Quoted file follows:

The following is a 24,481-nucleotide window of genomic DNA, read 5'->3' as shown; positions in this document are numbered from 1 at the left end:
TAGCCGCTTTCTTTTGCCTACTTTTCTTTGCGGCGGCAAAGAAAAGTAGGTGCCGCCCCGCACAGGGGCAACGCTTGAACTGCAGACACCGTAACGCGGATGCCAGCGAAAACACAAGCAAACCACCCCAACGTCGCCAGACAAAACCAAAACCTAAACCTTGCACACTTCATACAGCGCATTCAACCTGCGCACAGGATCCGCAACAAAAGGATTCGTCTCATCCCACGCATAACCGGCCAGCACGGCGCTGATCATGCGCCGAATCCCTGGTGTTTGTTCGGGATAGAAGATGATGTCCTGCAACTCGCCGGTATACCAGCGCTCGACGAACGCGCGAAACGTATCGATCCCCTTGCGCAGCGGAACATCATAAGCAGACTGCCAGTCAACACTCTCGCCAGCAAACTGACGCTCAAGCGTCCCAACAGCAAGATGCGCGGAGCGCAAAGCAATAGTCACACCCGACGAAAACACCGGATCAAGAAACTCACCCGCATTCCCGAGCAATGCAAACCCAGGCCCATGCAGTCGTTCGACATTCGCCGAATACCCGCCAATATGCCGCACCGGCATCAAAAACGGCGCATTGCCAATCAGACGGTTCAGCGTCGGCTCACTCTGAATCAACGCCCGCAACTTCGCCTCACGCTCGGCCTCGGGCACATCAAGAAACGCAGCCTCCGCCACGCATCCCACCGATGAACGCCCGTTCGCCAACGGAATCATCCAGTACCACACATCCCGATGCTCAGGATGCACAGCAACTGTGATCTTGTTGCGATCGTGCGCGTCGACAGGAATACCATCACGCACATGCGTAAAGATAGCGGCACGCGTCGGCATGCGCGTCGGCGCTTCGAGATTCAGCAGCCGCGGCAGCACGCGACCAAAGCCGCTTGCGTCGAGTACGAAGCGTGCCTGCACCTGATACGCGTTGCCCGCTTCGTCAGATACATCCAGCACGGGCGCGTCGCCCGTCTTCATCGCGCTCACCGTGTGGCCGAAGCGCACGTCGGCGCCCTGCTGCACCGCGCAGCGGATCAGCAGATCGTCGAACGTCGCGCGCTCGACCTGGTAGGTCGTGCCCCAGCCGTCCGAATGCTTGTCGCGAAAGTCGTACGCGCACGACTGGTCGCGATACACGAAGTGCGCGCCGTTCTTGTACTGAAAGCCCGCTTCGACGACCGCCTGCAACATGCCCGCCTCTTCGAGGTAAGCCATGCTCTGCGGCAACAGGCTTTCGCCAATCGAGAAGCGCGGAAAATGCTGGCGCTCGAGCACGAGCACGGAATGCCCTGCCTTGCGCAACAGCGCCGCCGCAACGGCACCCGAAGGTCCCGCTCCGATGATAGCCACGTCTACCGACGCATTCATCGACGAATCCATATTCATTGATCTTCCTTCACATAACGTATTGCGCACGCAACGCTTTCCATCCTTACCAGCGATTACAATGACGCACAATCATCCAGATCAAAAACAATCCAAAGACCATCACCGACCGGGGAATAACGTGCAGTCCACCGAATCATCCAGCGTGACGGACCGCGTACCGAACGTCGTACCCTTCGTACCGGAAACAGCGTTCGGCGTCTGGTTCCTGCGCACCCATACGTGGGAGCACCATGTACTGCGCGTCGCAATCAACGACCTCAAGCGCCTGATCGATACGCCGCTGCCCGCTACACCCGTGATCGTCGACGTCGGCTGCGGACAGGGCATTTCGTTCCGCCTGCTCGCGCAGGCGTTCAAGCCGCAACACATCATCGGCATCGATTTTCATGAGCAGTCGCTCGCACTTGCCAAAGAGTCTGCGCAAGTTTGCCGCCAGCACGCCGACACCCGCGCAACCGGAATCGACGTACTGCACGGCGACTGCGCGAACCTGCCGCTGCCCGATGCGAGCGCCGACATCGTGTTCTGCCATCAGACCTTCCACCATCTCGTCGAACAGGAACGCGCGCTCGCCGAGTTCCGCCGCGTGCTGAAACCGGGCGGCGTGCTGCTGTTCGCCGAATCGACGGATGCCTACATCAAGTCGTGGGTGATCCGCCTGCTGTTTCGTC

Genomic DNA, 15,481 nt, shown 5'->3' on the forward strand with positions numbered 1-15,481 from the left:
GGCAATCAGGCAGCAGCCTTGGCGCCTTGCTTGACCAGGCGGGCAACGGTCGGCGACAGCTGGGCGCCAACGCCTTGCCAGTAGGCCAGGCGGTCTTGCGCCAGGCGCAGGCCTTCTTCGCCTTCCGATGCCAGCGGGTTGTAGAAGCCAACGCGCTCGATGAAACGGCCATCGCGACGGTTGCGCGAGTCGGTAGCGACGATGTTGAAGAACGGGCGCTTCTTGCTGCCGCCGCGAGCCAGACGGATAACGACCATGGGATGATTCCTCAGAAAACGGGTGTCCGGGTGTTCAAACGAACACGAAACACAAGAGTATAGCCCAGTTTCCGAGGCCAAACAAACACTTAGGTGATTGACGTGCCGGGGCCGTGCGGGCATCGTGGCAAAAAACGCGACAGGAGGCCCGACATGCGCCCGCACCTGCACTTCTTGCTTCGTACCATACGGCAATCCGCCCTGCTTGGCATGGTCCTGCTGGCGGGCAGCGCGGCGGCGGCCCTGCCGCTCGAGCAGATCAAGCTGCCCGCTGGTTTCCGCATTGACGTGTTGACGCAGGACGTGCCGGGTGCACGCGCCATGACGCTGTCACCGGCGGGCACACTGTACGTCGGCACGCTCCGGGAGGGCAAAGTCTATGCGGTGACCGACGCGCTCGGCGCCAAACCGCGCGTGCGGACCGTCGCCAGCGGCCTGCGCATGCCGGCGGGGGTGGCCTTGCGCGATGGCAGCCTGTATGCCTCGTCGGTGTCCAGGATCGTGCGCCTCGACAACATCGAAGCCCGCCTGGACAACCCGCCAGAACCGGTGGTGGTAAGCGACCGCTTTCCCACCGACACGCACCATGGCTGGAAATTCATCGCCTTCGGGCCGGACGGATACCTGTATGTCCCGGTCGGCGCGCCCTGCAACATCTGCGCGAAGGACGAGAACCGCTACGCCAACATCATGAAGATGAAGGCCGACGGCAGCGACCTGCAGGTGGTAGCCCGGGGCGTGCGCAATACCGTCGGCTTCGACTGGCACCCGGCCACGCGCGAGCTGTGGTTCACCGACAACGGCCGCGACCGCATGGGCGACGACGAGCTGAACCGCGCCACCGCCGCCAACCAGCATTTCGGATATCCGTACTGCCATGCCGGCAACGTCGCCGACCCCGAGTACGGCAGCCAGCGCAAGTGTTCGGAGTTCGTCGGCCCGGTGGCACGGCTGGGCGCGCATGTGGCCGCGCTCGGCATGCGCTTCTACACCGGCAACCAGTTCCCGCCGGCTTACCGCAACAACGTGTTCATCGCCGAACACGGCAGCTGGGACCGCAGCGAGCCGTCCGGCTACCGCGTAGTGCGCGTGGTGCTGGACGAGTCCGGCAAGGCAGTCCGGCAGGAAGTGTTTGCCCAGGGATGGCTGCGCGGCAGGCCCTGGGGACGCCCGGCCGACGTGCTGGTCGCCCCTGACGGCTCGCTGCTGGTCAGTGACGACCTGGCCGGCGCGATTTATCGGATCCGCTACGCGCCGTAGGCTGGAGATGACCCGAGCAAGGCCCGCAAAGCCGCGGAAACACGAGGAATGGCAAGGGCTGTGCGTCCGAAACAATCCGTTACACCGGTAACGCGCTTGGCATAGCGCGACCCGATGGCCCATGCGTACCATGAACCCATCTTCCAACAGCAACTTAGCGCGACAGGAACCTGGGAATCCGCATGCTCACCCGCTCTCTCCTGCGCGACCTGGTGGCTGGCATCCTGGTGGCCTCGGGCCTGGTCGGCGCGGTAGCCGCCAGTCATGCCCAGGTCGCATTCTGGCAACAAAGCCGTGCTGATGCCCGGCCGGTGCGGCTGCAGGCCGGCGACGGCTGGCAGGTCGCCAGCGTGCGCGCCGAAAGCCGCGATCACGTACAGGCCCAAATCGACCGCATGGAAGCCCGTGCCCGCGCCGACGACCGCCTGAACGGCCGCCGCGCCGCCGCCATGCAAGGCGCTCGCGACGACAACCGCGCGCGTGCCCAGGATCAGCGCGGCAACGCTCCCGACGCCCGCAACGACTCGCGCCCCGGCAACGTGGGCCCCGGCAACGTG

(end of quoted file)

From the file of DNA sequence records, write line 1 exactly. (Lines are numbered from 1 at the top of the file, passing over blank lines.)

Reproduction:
The following is a 24,481-nucleotide window of genomic DNA, read 5'->3' as shown; positions in this document are numbered from 1 at the left end: